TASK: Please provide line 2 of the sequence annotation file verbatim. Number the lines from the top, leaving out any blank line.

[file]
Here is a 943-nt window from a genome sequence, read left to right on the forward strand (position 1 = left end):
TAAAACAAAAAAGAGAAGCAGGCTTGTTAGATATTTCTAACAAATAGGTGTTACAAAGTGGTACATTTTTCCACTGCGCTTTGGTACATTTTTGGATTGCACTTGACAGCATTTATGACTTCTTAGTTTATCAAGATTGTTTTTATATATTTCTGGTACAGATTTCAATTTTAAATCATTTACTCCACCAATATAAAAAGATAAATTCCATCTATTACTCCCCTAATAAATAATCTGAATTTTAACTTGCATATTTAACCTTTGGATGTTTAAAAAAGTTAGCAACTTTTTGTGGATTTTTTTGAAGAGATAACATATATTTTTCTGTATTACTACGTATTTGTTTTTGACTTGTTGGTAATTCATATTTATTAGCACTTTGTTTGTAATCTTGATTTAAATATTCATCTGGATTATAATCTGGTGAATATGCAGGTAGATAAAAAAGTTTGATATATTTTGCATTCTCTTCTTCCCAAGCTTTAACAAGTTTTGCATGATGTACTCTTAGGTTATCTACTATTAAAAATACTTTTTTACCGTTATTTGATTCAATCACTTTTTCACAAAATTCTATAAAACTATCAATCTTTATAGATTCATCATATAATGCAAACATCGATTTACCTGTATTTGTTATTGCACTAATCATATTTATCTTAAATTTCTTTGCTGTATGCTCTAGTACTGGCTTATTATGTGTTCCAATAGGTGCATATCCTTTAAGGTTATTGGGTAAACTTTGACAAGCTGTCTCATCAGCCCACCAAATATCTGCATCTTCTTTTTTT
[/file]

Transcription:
TAAAACAAAAAAGAGAAGCAGGCTTGTTAGATATTTCTAACAAATAGGTGTTACAAAGTGGTACATTTTTCCACTGCGCTTTGGTACATTTTTGGATTGCACTTGACAGCATTTATGACTTCTTAGTTTATCAAGATTGTTTTTATATATTTCTGGTACAGATTTCAATTTTAAATCATTTACTCCACCAATATAAAAAGATAAATTCCATCTATTACTCCCCTAATAAATAATCTGAATTTTAACTTGCATATTTAACCTTTGGATGTTTAAAAAAGTTAGCAACTTTTTGTGGATTTTTTTGAAGAGATAACATATATTTTTCTGTATTACTACGTATTTGTTTTTGACTTGTTGGTAATTCATATTTATTAGCACTTTGTTTGTAATCTTGATTTAAATATTCATCTGGATTATAATCTGGTGAATATGCAGGTAGATAAAAAAGTTTGATATATTTTGCATTCTCTTCTTCCCAAGCTTTAACAAGTTTTGCATGATGTACTCTTAGGTTATCTACTATTAAAAATACTTTTTTACCGTTATTTGATTCAATCACTTTTTCACAAAATTCTATAAAACTATCAATCTTTATAGATTCATCATATAATGCAAACATCGATTTACCTGTATTTGTTATTGCACTAATCATATTTATCTTAAATTTCTTTGCTGTATGCTCTAGTACTGGCTTATTATGTGTTCCAATAGGTGCATATCCTTTAAGGTTATTGGGTAAACTTTGACAAGCTGTCTCATCAGCCCACCAAATATCTGCATCTTCTTTTTTT